The obvious fan-favorite oversight is Megan Thee Stallion, who brought all kinds of sass on her debut full-length, Fever. I’d add the lesser known U.K. MC Little Simz to this list. Her GREY Area displayed an oversized confidence, and sooner or later the guardians of the industry are going to have to accept her as a force of nature. And nobody would have scoffed at a surprise nomination for Rapsody’s Eve, an original and social-conscious concept album.

This category also features the notable absence of DaBaby’s Baby on Baby, but he’s not a woman, just a curious omission (and a cunning linguist). Tyler, The Creator snuck into this category based on name recognition, but it wouldn’t be hard to argue that IGOR isn’t a rap album at all (but I also wouldn’t know where else the Grammys would celebrate it, so…)

Looking at this category, it’s not clear to me that the voting body actually listens to rap music. (Don’t @ me.) Subjectivity comes into play, of course, but I’d be hard pressed to pick any of these options (IGOR, excepted) in a head-to-head battle against the aforementioned ladies, DaBaby, Freddie Gibbs and Madlib’s Bandana, BROCKHAMPTON’s GINGER, or Dave’s PSYCHODRAMA

My pick? Of the nominees IGOR’s an easy choice. But since you asked, I’ll order off the menu and add some extra drama. I’ll call it a draw between Little Simz’s GREY Area and Freddie Gibbs and Madlib’s Bandana. Rap music’s not dead — it’s spreading in exciting new directions, but you can’t rely on the Billboard charts to point the way forward.

The Reasons We Watch the Grammys

The Grammys entertain us as both farce and spectacle, a source of celebrity voyeurism and pop-culture skepticism. Let’s not place too much faith that Sunday’s recipients will have excelled at anything other than reaching the broadest possible audience. Whether you watch or hate-watch, it would be unfair to begrudge the winners and nominees for choosing to embrace a moment that celebrates the product of their blood, sweat and tears. 

Here’s the rest of the drama we’ve earmarked on our Grammy schedules.

Go Yola

As one of the most pleasant surprise nominees, British soul-singer/songwriter Yola received four nominations, including one in that coveted Best New Artist category. She represents one of the rare instances where an artist’s critical applause (and celebrity adulation) overshadowed lesser commercial success. The honor will garner deserved attention for Yola’s Walk Through Fire (produced by the Black Keys’ Dan Auerbach). Her other nominations are in Best American Roots Performance, Best American Roots Song, and Best Americana Album. 

Carly Rae Jepsen to the Grammys: “Call Me Maybe?”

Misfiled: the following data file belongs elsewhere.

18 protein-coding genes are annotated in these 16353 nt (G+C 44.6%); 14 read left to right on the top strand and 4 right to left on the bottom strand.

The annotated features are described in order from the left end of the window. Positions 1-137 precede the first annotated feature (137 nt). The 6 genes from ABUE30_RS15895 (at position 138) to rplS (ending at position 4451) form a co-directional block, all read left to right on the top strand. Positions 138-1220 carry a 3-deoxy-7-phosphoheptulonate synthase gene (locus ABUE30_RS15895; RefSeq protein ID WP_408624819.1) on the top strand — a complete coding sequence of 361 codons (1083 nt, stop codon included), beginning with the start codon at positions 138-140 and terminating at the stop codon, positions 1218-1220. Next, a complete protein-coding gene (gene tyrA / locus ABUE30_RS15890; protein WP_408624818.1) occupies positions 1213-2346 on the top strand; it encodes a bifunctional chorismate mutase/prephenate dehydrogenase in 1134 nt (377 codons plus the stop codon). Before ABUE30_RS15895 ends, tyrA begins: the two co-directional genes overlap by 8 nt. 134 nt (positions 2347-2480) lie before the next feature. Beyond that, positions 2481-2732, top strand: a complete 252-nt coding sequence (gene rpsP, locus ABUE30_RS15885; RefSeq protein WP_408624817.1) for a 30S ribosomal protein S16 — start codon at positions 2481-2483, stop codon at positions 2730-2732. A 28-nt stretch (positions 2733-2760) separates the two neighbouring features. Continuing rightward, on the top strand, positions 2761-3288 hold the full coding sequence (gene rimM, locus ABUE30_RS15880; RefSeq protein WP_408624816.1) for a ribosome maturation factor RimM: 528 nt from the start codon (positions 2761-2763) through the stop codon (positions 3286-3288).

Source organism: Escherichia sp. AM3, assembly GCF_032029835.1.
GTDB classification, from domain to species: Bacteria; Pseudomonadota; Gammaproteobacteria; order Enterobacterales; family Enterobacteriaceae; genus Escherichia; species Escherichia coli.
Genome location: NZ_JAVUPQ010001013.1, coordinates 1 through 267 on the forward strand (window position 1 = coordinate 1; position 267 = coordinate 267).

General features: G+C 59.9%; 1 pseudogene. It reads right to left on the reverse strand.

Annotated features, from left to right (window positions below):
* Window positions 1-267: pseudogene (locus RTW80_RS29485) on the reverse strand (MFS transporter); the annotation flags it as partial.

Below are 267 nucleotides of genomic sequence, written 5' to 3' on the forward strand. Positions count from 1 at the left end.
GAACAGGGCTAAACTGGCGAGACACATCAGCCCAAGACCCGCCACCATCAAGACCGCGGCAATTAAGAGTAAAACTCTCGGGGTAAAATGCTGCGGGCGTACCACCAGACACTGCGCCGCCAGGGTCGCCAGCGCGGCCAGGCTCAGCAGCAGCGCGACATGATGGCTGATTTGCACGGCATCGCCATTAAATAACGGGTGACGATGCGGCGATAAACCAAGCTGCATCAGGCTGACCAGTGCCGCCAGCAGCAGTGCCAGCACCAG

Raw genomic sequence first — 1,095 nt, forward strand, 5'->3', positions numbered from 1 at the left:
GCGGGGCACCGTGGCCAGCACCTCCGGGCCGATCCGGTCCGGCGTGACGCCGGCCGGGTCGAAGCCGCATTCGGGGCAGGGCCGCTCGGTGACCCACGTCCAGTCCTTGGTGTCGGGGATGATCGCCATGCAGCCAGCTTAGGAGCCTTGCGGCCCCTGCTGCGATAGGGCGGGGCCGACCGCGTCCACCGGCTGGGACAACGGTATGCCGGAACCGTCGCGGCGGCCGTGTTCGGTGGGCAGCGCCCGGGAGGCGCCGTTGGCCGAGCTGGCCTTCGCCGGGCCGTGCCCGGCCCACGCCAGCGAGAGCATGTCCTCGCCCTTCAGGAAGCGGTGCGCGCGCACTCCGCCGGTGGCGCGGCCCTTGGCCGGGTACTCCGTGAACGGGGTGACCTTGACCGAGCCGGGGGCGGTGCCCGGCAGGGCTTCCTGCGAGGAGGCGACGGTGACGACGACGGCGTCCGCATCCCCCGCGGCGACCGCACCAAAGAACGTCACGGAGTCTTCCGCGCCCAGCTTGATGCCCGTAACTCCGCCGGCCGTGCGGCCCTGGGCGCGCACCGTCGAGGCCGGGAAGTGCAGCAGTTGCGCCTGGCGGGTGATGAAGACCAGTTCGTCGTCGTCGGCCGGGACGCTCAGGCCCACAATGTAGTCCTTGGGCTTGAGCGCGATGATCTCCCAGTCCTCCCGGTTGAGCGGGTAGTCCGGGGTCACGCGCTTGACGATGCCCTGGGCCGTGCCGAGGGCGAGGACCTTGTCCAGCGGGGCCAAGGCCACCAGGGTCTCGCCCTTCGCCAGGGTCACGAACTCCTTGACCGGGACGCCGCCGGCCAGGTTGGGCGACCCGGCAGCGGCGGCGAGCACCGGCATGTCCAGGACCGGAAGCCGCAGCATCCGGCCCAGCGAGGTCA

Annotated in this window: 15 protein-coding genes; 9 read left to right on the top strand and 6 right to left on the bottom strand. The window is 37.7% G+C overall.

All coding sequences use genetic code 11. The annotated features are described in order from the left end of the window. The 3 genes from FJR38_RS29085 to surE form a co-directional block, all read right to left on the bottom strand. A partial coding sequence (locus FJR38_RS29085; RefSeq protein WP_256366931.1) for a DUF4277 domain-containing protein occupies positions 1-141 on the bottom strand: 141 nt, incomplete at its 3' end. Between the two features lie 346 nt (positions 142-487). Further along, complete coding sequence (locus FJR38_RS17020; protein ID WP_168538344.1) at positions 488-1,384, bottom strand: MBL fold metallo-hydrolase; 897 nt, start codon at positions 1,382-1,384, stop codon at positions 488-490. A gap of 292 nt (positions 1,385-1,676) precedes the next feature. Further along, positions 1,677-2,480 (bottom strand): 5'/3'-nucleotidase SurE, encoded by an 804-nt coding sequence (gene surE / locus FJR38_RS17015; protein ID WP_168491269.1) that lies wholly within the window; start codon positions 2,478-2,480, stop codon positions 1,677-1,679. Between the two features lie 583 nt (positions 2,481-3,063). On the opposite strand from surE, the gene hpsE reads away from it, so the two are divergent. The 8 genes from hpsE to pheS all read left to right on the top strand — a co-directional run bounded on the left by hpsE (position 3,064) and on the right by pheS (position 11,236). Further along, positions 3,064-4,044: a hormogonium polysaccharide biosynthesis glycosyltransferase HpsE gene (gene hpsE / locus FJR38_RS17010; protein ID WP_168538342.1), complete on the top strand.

The Canadian pop princess hasn’t sniffed a nomination since 2013 when “Call Me Maybe” received attention in the “Song of the Year” and “Best Pop Solo Performance.” A cute song, but let’s get real for a moment. 2015’s E*MO*TION has been hailed as one of the great pop records of the decade (and one could argue the album of B-sides was equally infectious). 2019’s Dedication received positive press for her “combination of self-aware innocence and mature restraint.” The continued disavowal of her talents has become inexcusable. It’s because she’s Canadian, isn’t it? This Jepsie deserves an explanation. It’s almost as if someone’s always nudging her out of the spotlight. 

Speaking of Billie Eilish… (because aren’t we always?)

17-year-old Billie Eilish becomes the youngest artist nominated in all four main categories. She could become the youngest artist to win Album of the Year, stealing the crown from Taylor Swift. who was 20 when she won for Fearless in 2010. She also just became the youngest artist to ever record a James Bond theme. Movie over, Tay-Tay. This angsty young lady’s come for your thunder. 

Wherefore Art Thou, Boss?

The universally praised Western Stars (and first new material since 2012) failed to garner any nominations for Bruce Springsteen, and his movie, Springsteen on Broadway, didn’t get any love for Best Music Film. It’s a stunning shunning of the 20-time Gramophone winner. Out with the old, eh, Academy? But he wasn’t the only Grammy darling told to stay home…

Maren Who?

The country star has earned prior 10 nominations and won one for “My Church,” but has only one in 2020 for Best Country Duo/Group Performance for “Common” with Brandi Carlile. Oh, and by the way, her album Girl just won Album of the Year at the CMAs. Maybe it was her refusal to give up crop-tops in her third trimester. You wear your crops, Maren. The Academy can stuff it. 

In With the New

The Academy spread first-time nominees far and wide. Lizzo (eight), Billie Eilish (six) and Lil Nas X (six) found real estate in all kinds of major categories outside that Best New Artist category. It’s a surprising turn for a ceremony often criticized for fogey-ism – but one that also feels a little like overcompensation. It’s worth remembering all the ways that the Grammys have butchered the Best New Artist category over the years so you can question their ability to judge new talent. Now apply this potential madness to all major categories in 2020 and you’ve got a preview of the many ways this show can go wrong.